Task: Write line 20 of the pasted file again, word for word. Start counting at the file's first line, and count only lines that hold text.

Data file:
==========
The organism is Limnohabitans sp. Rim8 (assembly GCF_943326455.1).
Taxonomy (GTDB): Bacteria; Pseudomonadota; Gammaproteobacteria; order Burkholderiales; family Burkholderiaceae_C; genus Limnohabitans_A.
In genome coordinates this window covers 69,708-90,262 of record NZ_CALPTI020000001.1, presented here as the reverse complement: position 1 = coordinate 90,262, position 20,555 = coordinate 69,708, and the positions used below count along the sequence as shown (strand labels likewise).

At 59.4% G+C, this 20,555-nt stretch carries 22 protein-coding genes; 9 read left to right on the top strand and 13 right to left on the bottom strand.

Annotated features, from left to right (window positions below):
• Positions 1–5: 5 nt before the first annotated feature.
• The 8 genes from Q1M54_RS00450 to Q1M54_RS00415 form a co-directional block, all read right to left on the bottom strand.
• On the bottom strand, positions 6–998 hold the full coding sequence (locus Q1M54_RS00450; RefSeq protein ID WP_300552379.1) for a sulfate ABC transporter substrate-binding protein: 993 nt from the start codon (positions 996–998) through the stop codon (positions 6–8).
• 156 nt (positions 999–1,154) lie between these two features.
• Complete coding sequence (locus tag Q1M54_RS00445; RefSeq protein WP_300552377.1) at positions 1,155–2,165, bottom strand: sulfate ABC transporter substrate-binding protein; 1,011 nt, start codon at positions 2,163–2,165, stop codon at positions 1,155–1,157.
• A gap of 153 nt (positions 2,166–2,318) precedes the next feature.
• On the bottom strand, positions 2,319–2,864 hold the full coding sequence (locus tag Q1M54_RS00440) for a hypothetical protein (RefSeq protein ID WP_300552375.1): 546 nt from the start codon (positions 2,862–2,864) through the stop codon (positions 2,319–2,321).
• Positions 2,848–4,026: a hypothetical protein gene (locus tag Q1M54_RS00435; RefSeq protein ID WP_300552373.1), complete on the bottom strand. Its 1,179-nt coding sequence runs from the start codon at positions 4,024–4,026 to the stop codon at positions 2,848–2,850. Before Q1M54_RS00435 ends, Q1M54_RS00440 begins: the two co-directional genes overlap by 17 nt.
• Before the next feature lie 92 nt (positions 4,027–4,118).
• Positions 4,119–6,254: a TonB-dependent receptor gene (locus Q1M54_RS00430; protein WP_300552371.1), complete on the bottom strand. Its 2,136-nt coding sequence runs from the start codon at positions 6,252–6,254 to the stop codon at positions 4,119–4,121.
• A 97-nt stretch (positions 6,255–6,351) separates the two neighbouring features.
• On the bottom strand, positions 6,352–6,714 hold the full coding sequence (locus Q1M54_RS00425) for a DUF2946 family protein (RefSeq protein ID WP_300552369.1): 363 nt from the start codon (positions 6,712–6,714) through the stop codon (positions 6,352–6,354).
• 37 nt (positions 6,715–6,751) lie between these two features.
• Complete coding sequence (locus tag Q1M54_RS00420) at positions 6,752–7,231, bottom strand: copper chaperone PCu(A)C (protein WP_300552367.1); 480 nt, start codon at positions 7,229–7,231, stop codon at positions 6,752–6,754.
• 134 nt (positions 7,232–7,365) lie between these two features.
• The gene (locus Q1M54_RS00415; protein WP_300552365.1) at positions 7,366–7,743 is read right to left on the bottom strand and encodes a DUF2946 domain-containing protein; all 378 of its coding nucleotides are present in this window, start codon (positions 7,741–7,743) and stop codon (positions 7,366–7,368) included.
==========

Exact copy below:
• 134 nt (positions 7,232–7,365) lie between these two features.